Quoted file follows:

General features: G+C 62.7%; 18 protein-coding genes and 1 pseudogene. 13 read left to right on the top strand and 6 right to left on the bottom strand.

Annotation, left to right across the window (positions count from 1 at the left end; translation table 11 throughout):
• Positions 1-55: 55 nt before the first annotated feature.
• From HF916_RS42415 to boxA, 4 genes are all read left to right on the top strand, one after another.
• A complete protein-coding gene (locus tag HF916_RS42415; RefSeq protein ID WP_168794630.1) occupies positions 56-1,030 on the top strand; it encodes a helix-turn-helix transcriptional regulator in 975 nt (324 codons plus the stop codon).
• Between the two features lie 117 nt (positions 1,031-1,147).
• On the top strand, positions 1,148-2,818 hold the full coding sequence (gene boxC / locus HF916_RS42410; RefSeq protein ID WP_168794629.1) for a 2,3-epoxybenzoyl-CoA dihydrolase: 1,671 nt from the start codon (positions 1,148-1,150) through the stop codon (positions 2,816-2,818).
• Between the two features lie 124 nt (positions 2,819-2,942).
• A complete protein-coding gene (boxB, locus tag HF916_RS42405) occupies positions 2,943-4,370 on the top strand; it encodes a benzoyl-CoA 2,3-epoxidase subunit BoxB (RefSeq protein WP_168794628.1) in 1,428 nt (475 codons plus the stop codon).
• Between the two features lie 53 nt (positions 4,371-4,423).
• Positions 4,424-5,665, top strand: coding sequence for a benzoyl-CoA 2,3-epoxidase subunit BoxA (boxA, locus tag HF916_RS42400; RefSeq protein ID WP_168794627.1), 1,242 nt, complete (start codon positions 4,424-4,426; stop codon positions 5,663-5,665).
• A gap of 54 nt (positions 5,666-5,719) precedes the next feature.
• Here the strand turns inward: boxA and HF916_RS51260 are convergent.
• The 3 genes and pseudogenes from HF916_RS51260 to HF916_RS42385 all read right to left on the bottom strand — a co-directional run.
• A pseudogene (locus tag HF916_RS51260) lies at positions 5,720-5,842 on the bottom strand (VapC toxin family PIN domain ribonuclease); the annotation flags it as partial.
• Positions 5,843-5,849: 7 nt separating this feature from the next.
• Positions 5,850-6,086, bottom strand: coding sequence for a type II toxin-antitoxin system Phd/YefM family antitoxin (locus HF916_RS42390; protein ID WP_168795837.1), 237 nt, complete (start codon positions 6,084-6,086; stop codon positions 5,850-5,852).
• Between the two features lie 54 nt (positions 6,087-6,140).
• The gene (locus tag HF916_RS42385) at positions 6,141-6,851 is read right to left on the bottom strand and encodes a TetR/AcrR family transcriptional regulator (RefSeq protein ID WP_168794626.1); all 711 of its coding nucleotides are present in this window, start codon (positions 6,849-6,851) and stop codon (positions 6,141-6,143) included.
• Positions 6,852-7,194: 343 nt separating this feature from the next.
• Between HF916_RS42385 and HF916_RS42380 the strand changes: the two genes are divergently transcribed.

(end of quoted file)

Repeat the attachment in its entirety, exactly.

General features: G+C 62.7%; 18 protein-coding genes and 1 pseudogene. 13 read left to right on the top strand and 6 right to left on the bottom strand.

Annotation, left to right across the window (positions count from 1 at the left end; translation table 11 throughout):
• Positions 1-55: 55 nt before the first annotated feature.
• From HF916_RS42415 to boxA, 4 genes are all read left to right on the top strand, one after another.
• A complete protein-coding gene (locus tag HF916_RS42415; RefSeq protein ID WP_168794630.1) occupies positions 56-1,030 on the top strand; it encodes a helix-turn-helix transcriptional regulator in 975 nt (324 codons plus the stop codon).
• Between the two features lie 117 nt (positions 1,031-1,147).
• On the top strand, positions 1,148-2,818 hold the full coding sequence (gene boxC / locus HF916_RS42410; RefSeq protein ID WP_168794629.1) for a 2,3-epoxybenzoyl-CoA dihydrolase: 1,671 nt from the start codon (positions 1,148-1,150) through the stop codon (positions 2,816-2,818).
• Between the two features lie 124 nt (positions 2,819-2,942).
• A complete protein-coding gene (boxB, locus tag HF916_RS42405) occupies positions 2,943-4,370 on the top strand; it encodes a benzoyl-CoA 2,3-epoxidase subunit BoxB (RefSeq protein WP_168794628.1) in 1,428 nt (475 codons plus the stop codon).
• Between the two features lie 53 nt (positions 4,371-4,423).
• Positions 4,424-5,665, top strand: coding sequence for a benzoyl-CoA 2,3-epoxidase subunit BoxA (boxA, locus tag HF916_RS42400; RefSeq protein ID WP_168794627.1), 1,242 nt, complete (start codon positions 4,424-4,426; stop codon positions 5,663-5,665).
• A gap of 54 nt (positions 5,666-5,719) precedes the next feature.
• Here the strand turns inward: boxA and HF916_RS51260 are convergent.
• The 3 genes and pseudogenes from HF916_RS51260 to HF916_RS42385 all read right to left on the bottom strand — a co-directional run.
• A pseudogene (locus tag HF916_RS51260) lies at positions 5,720-5,842 on the bottom strand (VapC toxin family PIN domain ribonuclease); the annotation flags it as partial.
• Positions 5,843-5,849: 7 nt separating this feature from the next.
• Positions 5,850-6,086, bottom strand: coding sequence for a type II toxin-antitoxin system Phd/YefM family antitoxin (locus HF916_RS42390; protein ID WP_168795837.1), 237 nt, complete (start codon positions 6,084-6,086; stop codon positions 5,850-5,852).
• Between the two features lie 54 nt (positions 6,087-6,140).
• The gene (locus tag HF916_RS42385) at positions 6,141-6,851 is read right to left on the bottom strand and encodes a TetR/AcrR family transcriptional regulator (RefSeq protein ID WP_168794626.1); all 711 of its coding nucleotides are present in this window, start codon (positions 6,849-6,851) and stop codon (positions 6,141-6,143) included.
• Positions 6,852-7,194: 343 nt separating this feature from the next.
• Between HF916_RS42385 and HF916_RS42380 the strand changes: the two genes are divergently transcribed.